In part one of this three part series, I presented an overview of some vintage razor blade planes. In part two, Eric Alstrom gave some tips on using them. Here, I explore some of the issues I grappled with while attempting to come up with a razor blade plane specifically designed for leather.
I have found there are four basic problems with existing razor blade planes when used to pare leather: the blade is usually at too high of an angle, the poor quality metal they are made out of creates excessive friction and threaded parts can strip out, the blade height is difficult to adjust and standard razor blades, because they are so thin and designed for hair, are not ideal.
Bruce Matthews published some plans and images of a plane he designed for model making, primarily dealing with balsa wood. In order to correct some of the limitations of a flexible double edge blade, he used a single edge blade that has a back stiffener.
I adopted these plans for a plane specifically designed for leather. First, I lowered the blade angle to about 20 degrees. Secondly, I made the body out of a single piece of milled aluminum, rather than friction generating wood. I also milled the front of the plane a bit more to create space for leather parings and used magnets to hold the razor blade in place before final clamping, to aid in blade adjustment.
The most difficult problem was edge retention of the blades – this problem still needs to be resolved. Other than carbon steel and stainless steel, there are ceramic, ceramic coated,tungsten carbide, and diamond coated carbide blades. Ceramic blades were too brittle, and diamond coated carbide blades were too expensive. So I experimented with two possibilities, ceramic coated blades and carbide blades. The ceramic coated blades reduce the initial cutting performance to an unacceptable degree, but the carbide blades performed reasonably well, although they are not as sharp initially, they have a much longer, more gradual use time, though seeming not as long as the 75 times some suppliers claim. High carbon blades cut great initally, but don’t seem to last as long as one would hope. Or course, this is part of the expense for the convenience of disposable blades.
Three blades, spanning 100 years, all with nearly identical hole spacing. On the top, a circa. 1910 Gillette,in the middle a 1990’s Scharf-fix, and on the bottom a 2011 Tungsten Carbide industrial blade.
Most modern double edge razor blades have some sort of proprietary slit cut through them, but all of the ones I have tried fit into the three hole system pictured above. Note: The Gillette blade is stamped “NOT TO BE RESHARPENED” and “DESIGNED ONLY FOR ORIGINAL USE IN GILLETTE HOLDER”. I hope that the Gillette police are not watching, but perhaps the easiest solution for rapidlly dulling blades is to resharpen them. This can be done by hand or with various antique machines. Carbide blades are too hard to be stropped or resharpened by hand.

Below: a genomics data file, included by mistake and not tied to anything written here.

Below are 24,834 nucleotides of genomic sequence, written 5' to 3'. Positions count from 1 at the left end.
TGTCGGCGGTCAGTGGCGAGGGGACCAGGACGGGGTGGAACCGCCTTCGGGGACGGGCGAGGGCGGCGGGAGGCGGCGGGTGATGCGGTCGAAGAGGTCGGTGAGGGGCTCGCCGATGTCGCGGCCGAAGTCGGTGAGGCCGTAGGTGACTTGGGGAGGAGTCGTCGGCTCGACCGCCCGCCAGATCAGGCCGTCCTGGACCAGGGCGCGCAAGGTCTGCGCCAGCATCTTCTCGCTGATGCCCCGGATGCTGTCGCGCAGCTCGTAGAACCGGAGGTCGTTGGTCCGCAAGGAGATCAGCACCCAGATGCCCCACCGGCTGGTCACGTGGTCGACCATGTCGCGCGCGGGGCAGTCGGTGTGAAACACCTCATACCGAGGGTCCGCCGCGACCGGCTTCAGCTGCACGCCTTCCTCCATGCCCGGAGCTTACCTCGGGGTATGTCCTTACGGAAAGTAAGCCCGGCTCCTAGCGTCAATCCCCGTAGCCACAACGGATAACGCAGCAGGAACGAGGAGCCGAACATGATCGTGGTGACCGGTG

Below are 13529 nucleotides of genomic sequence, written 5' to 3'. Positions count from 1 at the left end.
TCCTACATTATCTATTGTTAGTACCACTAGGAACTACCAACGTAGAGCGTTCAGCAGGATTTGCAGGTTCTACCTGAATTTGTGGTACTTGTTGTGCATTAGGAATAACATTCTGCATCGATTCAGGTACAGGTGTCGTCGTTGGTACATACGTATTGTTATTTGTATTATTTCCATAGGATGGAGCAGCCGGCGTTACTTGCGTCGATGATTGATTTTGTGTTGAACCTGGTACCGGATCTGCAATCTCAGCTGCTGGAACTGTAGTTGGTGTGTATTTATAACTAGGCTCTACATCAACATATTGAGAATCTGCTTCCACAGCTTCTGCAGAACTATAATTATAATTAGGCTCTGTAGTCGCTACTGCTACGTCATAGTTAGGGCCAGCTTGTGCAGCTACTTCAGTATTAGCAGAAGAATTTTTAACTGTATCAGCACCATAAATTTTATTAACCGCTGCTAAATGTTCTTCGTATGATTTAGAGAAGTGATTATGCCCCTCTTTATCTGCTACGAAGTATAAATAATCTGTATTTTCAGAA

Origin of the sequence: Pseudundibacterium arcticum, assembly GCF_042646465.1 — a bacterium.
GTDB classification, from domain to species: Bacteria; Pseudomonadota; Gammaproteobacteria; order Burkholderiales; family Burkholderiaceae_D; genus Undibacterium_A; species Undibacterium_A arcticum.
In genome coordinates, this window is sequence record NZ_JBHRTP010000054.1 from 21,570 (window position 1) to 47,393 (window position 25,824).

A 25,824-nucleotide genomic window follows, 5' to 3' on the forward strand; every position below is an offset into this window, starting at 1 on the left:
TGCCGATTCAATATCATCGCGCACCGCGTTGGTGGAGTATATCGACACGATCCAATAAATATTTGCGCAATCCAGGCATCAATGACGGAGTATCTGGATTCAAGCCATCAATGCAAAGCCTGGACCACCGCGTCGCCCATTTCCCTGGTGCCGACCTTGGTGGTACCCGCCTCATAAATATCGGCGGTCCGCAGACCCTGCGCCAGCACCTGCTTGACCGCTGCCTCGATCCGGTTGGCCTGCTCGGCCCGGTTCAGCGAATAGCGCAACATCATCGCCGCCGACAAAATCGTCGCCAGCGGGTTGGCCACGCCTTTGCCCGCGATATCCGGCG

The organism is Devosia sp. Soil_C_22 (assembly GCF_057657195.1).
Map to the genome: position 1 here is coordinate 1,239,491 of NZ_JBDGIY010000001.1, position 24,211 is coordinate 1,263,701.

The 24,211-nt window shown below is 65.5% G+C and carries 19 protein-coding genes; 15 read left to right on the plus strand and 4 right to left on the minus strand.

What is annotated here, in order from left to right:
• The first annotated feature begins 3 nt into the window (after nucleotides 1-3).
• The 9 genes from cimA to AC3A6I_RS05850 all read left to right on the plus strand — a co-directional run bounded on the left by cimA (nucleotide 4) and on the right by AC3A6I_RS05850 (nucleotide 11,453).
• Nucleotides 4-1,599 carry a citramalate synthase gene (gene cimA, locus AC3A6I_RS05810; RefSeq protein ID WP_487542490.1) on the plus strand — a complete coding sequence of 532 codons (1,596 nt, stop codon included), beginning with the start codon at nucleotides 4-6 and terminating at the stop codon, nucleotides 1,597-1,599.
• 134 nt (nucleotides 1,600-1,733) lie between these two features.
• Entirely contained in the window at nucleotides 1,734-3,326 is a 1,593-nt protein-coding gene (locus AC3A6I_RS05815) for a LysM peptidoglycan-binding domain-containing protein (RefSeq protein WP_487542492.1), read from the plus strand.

A simple holder is to use a one inch wide binder clip on a horsebutt strop prepped with .5 micron chromium oxide, followed by a final strop on undressed calf. The binder clip is lightweight enough to allow a feel for the flexing of these thin blades, making sure to sharpen them on the bevel, although I tend to take a couple of degrees off the angle to make the edge a bit more robust. This can be done a number of times before the angle becomes too obtuse. The blades flex quite a bit, so a slow, gentle touch is necessary.
There are various devices for resharpening double edge razor blades. One common one is the Twinplex Stropper. There are many versions of this device, though all are similar in that both edges of the blade are sharpened on one side, and then the blade is automatically flipped and the other side sharpened. This is much quicker than hand stropping.
A razor blade plane designed for leather
This is the result of trying out a number of ideas to develop a better razor blade plane for paring leather. I don’t think it works better than a spokeshave, but it is easier to adjust than a Little Giant or Wilkro. It might be useful for specific circumstances, like paring very thinly, or for those who don’t want to bother having to resharpen their blade. The body is 6061-T6 aluminum, the blade cap and screws brass. Two rare earth magnets hold the razor blades in place for adjustments until they are securely clamped. Either standard double edge razor blades, Scharf-Fix blades, or industrial three hole Tungston Carbide blades fit.
Blade cap with magnets to hold the blade in place for depth adjustment before tightening.
I used magnets to hold the razor blades in place until final clamping, and also used a blade cap more like a normal block plane. Blades can be changed without an additional tool. Since everything on the plane is nonferrous, the magnets only stick the blade to the cap and allow it to be adjusted from the tightening knob. This makes tightening easier, but still takes a little practice, much like a spokeshave.
It cuts quite differently than a a spokeshave or a Scharf-fix. It splits the thickness of the leather more like a paring machine, but allows more immediate depth of cut adjustment by adjusting hand pressure. Like a spokeshave, it it relatively easy to achieve long, gradual bevels. It is also easier to pare larger, flat areas than with a spokeshave.
Below is a video of it in use. I find it easier to use parallel to the edge of the leather. At the beginning I’m taking a fairly aggressive cut, but later taking lighter, quicker ones to even the thickness. I’ll keep tweaking this plane and bring it along to the Guild of Book Workers Standards of Excellence Seminar, October 6-8, 2011 in Boston.